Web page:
This grass is called Kernza, but they couldn’t get anybody to grow it. The farmers said, “I’ve got to have a market. Who’s going to buy this?” At Patagonia, we have a little food division called “provisions”, so we said “okay, let’s make a beer out of it”. We partnered with a brewery, a microbrewery in Portland, and we got Wholefoods to buy it in 108 stores on the West Coast. And now, for the first time, Wes has got a couple of farmers in Minnesota growing Kernza. This is the kind of thing business can do that an NGO would have a really hard time doing. And it’s a lot of fun for one thing, it’s really motivating for anybody who’s involved and doing business this way. And it also has the potential to build a healthy business over time through innovations that are actually helping to regenerate the environment.
That’s really interesting. Rather than just asking, “How can we make a profit?” you’re looking at progress and innovation and saying, “How can we find the profit in this?”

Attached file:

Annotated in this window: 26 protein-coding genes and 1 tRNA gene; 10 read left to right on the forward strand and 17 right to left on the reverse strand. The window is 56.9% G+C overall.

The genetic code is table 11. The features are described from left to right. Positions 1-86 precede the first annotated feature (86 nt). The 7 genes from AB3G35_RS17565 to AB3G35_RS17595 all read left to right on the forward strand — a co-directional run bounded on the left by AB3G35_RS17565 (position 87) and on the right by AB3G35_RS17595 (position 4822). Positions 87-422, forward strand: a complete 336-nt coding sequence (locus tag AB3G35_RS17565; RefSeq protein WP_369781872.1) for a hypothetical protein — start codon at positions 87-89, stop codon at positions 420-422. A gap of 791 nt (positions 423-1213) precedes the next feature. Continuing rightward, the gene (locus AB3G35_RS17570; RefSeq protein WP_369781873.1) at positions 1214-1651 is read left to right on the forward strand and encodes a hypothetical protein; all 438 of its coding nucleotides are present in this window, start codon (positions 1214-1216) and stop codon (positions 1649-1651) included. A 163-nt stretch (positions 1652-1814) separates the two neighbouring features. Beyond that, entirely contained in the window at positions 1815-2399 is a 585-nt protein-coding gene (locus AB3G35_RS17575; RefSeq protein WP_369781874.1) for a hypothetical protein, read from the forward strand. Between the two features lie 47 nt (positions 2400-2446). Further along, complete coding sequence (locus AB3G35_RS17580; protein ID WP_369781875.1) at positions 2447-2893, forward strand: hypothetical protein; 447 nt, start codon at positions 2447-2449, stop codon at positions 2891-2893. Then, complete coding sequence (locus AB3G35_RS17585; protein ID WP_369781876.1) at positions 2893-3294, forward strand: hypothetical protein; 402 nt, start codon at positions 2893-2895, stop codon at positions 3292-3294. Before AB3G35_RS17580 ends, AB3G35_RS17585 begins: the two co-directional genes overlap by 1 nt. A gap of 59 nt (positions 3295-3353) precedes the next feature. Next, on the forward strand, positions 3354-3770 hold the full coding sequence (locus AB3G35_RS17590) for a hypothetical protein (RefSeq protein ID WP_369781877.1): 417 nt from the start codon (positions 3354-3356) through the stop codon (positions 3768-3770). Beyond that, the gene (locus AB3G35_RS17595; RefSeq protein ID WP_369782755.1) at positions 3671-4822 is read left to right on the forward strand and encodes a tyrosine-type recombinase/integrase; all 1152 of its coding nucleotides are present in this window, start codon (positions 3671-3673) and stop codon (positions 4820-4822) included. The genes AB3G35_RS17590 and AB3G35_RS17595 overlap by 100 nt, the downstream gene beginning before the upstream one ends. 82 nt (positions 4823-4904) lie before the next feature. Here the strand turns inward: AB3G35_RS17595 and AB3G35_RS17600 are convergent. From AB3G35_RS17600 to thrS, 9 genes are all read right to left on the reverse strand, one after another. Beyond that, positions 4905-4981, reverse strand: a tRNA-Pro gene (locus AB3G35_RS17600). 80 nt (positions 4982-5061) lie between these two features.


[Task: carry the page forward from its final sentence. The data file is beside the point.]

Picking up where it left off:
The problem Wes had was he had this great solution but nobody could imagine how you would make money. And that’s something business people are really good at doing. I think this represents a much more interesting way of doing business. If we got into the food business we could say, “Okay let’s be the 573rd company to make fair trade coffee.” But I think it’s much more interesting if you identify a particular problem and then come up with something where you don’t have a very crowded market. You’re actually creating something new. Everybody likes to drink beer and it’s a pretty good beer. And we’re actually getting some Kernza grown that can help restore the health to the soil.
I suppose you’re talking about whether companies need to be led by consumers or to lead consumers.